This is a truly magnificent antique Victorian walnut cylinder bells-in-view music box by the renowned makers Barnett Henry Abrahams, St. Croix, Switzerland, circa 1870 in date.
This exceptional music box is rectangular in shape and features a high-quality Swiss movement playing ten aires. There are three bells with stunning enamelled butterfly clangers of different lively colours – red, green and blue – and a beautiful tune indicator. The lid and front with polychrome Royal Coat of Arms prints.
It has the original attractive and joyful music sheet with coloured engraving inside. It is signed ‘Walter Marty, Herisau’ and features charming classical scenes of delightful dancing people and angelic flying cherubs.
It bears the stamp of ‘B. H. A. Ste Croix, Switzerland & London’, the renowned makers.
The box plays the following ten popular tunes of the time:
1. Bravo! Dublin Fusiliers Weeler
2. The absent-minded Beggar Sullivan
3. All along the Rails Carter
4. A Frangesa March Costa
5. A Runaway Girl Monkton
6. Don’t be angry Zeller
7. A Greek Slave Monkton
8. Soldier of the Queen Stuart
9. The Cock o’the North King
10. The Honey-moon March Rosey
In excellent working order having been serviced by our musical box restorer.
Dimensions in cm:
Height 22 x Width 47 x Depth 27.5
Dimensions in inches:
Height 8.7 x Width 18.5 x Depth 10.8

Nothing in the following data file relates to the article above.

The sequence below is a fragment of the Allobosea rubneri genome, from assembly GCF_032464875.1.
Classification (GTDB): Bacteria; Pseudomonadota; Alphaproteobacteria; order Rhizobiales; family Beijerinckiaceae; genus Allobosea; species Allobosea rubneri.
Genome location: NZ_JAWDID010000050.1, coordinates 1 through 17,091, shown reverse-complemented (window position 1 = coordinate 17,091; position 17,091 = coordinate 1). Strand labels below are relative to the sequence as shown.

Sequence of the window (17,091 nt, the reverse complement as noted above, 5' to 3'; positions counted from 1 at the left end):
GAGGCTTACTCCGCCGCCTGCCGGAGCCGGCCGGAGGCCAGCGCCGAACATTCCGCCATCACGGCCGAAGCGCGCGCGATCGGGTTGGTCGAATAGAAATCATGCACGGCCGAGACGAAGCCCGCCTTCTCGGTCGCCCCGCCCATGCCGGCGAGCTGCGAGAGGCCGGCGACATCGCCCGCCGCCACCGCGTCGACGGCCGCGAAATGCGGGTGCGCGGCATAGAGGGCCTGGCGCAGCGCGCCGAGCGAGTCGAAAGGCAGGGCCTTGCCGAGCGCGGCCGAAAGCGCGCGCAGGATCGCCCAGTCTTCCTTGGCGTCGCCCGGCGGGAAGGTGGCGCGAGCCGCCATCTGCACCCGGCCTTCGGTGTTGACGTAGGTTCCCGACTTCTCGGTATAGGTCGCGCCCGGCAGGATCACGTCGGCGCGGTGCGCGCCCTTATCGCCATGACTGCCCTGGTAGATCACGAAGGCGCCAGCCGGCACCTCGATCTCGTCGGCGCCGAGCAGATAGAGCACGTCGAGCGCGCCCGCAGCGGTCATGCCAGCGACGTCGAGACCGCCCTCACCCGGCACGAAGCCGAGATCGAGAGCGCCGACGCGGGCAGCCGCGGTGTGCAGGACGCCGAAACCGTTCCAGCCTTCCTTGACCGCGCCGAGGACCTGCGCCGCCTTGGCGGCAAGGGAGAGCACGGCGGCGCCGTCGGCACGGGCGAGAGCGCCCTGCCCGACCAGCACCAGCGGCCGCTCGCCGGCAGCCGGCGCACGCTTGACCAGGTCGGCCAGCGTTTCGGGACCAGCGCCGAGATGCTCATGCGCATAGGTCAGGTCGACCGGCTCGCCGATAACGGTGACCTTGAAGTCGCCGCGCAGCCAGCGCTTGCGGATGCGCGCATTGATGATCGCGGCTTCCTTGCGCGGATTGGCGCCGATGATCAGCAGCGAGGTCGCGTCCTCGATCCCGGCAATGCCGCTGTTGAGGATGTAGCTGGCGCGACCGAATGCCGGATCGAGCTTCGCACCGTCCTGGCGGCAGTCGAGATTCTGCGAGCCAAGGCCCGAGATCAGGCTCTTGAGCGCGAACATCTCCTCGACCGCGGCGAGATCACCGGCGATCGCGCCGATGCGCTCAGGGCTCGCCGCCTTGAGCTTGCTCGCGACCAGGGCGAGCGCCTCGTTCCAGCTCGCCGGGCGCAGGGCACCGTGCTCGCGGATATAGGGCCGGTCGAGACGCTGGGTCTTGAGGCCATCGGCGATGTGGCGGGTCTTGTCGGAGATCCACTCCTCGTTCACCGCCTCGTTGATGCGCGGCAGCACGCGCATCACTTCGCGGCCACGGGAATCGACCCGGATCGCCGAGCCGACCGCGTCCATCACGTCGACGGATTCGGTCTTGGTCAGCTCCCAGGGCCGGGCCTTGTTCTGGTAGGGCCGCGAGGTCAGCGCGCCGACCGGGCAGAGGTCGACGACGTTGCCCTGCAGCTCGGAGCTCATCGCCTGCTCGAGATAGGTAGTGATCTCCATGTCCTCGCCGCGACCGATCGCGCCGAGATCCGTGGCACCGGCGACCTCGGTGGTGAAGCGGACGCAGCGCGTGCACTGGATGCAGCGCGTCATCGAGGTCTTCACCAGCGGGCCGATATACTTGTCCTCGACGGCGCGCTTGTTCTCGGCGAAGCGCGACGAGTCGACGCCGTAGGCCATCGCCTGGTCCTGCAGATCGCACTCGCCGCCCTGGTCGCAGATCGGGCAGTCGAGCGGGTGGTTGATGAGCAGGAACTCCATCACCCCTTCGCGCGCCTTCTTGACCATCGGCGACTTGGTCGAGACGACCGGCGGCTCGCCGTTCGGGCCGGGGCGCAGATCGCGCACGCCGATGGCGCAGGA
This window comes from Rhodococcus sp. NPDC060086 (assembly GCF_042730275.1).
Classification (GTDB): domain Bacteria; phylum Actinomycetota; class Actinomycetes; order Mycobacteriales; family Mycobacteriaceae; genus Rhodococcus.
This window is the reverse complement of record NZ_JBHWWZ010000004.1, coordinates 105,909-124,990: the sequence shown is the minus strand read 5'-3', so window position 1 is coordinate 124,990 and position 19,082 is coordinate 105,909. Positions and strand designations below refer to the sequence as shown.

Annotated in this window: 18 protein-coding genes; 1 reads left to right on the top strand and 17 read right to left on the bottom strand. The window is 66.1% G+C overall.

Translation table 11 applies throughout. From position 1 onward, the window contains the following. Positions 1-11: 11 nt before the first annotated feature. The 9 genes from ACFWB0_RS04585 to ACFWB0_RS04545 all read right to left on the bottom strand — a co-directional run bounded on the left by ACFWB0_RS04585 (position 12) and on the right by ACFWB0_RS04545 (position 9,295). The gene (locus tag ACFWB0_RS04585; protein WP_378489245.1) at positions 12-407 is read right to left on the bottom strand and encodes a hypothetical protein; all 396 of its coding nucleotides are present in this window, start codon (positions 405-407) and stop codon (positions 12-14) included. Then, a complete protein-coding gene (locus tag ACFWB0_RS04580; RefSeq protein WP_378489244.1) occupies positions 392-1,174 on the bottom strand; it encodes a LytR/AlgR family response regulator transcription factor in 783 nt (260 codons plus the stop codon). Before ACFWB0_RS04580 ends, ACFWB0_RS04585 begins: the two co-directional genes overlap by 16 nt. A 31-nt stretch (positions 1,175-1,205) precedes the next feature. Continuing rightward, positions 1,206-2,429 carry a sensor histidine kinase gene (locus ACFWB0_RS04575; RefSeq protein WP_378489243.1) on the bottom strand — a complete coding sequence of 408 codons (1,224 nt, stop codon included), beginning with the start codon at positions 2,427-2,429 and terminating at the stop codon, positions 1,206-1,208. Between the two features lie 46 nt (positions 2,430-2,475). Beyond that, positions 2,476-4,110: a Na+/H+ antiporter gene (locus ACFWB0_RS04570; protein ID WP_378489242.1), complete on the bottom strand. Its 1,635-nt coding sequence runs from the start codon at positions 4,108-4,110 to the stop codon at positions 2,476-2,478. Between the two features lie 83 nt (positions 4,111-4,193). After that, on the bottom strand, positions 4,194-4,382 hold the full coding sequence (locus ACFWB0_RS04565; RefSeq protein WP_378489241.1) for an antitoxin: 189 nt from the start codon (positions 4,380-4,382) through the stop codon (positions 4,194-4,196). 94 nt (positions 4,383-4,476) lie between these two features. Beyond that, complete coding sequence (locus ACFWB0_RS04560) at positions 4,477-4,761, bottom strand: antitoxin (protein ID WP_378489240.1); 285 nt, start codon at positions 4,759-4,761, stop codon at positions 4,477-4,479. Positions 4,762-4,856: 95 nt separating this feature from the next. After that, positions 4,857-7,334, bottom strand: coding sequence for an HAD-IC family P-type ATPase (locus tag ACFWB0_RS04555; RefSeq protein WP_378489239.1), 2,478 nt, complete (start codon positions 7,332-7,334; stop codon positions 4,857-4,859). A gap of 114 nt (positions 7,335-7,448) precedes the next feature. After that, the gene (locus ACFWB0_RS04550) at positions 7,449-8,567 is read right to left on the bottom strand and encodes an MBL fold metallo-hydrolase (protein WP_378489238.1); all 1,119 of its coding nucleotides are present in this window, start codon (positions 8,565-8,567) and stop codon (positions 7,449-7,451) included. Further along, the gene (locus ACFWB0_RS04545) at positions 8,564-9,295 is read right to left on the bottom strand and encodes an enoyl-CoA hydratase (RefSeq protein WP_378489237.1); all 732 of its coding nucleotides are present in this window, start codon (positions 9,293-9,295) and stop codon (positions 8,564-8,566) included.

(also musical box) is a 19th/20th century automatic musical instrument that produces sounds by the use of a set of pins placed on a revolving cylinder or disc so as to pluck the tuned teeth (or lamellae) of a steel comb. They were developed from musical snuff boxes of the 18th century and called carillons à musique. Some of the more complex boxes also have a tiny drum and/or small bells, in addition to the metal comb.
For most of the 19th century, the bulk of music box production was concentrated in Switzerland, building upon a strong watchmaking tradition. The first music box factory was opened there in 1815 by Jérémie Recordon and Samuel Junod. There were also a few manufacturers in Bohemia and Germany. By the end of the 19th century, some of the European makers had opened factories in the United States.
The cylinders were normally made of metal and powered by a spring. In some of the costlier models, the cylinders could be removed to change melodies, thanks to an invention by Paillard in 1862, which was perfected by Metert of Geneva in 1879. In some exceptional models, there were four springs, to provide continuous play for up to three hours.
Barnett Henry Abrahams (1839-1902) –
was a music box dealer and maker. He emigrated to Switzerland and founded a musical box manufacturing business in 1857. In 1895 he went to Sainte-Croix to manufacture cylinder and disc musical boxes. Many of his musical boxes carried the Britannia name.
After his death the business was continued by his sons and had a London address at 133/135 Houndsitch. It is known to have still been trading in 1915.
The Walnut woods are probably the most recognisable and popular of all the exotic woods, having been used in furniture making for many centuries. Walnut veneer was highly priced and the cost would reflect the ‘fanciness’ of the veneer – the more decorative, then the more expensive and desirable.
Our reference: 09611